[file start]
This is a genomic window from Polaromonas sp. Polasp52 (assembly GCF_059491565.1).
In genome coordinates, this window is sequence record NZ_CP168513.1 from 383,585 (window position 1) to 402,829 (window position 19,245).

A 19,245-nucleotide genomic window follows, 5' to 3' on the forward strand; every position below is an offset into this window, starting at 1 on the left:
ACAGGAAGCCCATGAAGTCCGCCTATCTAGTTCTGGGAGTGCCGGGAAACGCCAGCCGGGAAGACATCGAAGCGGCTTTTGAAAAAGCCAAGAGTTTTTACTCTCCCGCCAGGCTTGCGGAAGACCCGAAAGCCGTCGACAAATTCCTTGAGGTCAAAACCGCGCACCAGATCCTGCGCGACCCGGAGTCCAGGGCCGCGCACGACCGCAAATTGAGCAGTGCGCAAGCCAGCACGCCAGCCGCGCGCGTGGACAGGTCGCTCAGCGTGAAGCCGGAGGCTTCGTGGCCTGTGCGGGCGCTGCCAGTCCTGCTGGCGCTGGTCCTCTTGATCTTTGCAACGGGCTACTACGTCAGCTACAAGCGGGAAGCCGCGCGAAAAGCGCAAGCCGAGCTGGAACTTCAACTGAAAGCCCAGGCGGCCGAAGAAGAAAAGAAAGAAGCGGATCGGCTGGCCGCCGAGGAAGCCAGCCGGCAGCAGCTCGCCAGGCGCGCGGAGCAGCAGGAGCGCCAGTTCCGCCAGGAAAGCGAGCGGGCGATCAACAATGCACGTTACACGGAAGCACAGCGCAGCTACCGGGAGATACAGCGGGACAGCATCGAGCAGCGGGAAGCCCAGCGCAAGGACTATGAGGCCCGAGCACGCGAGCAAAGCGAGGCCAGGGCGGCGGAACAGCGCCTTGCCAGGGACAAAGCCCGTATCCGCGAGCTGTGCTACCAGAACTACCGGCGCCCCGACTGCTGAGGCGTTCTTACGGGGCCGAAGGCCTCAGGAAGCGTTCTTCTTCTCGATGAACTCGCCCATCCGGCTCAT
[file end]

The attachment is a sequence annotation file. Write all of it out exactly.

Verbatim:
This is a genomic window from Polaromonas sp. Polasp52 (assembly GCF_059491565.1).
In genome coordinates, this window is sequence record NZ_CP168513.1 from 383,585 (window position 1) to 402,829 (window position 19,245).

A 19,245-nucleotide genomic window follows, 5' to 3' on the forward strand; every position below is an offset into this window, starting at 1 on the left:
ACAGGAAGCCCATGAAGTCCGCCTATCTAGTTCTGGGAGTGCCGGGAAACGCCAGCCGGGAAGACATCGAAGCGGCTTTTGAAAAAGCCAAGAGTTTTTACTCTCCCGCCAGGCTTGCGGAAGACCCGAAAGCCGTCGACAAATTCCTTGAGGTCAAAACCGCGCACCAGATCCTGCGCGACCCGGAGTCCAGGGCCGCGCACGACCGCAAATTGAGCAGTGCGCAAGCCAGCACGCCAGCCGCGCGCGTGGACAGGTCGCTCAGCGTGAAGCCGGAGGCTTCGTGGCCTGTGCGGGCGCTGCCAGTCCTGCTGGCGCTGGTCCTCTTGATCTTTGCAACGGGCTACTACGTCAGCTACAAGCGGGAAGCCGCGCGAAAAGCGCAAGCCGAGCTGGAACTTCAACTGAAAGCCCAGGCGGCCGAAGAAGAAAAGAAAGAAGCGGATCGGCTGGCCGCCGAGGAAGCCAGCCGGCAGCAGCTCGCCAGGCGCGCGGAGCAGCAGGAGCGCCAGTTCCGCCAGGAAAGCGAGCGGGCGATCAACAATGCACGTTACACGGAAGCACAGCGCAGCTACCGGGAGATACAGCGGGACAGCATCGAGCAGCGGGAAGCCCAGCGCAAGGACTATGAGGCCCGAGCACGCGAGCAAAGCGAGGCCAGGGCGGCGGAACAGCGCCTTGCCAGGGACAAAGCCCGTATCCGCGAGCTGTGCTACCAGAACTACCGGCGCCCCGACTGCTGAGGCGTTCTTACGGGGCCGAAGGCCTCAGGAAGCGTTCTTCTTCTCGATGAACTCGCCCATCCGGCTCAT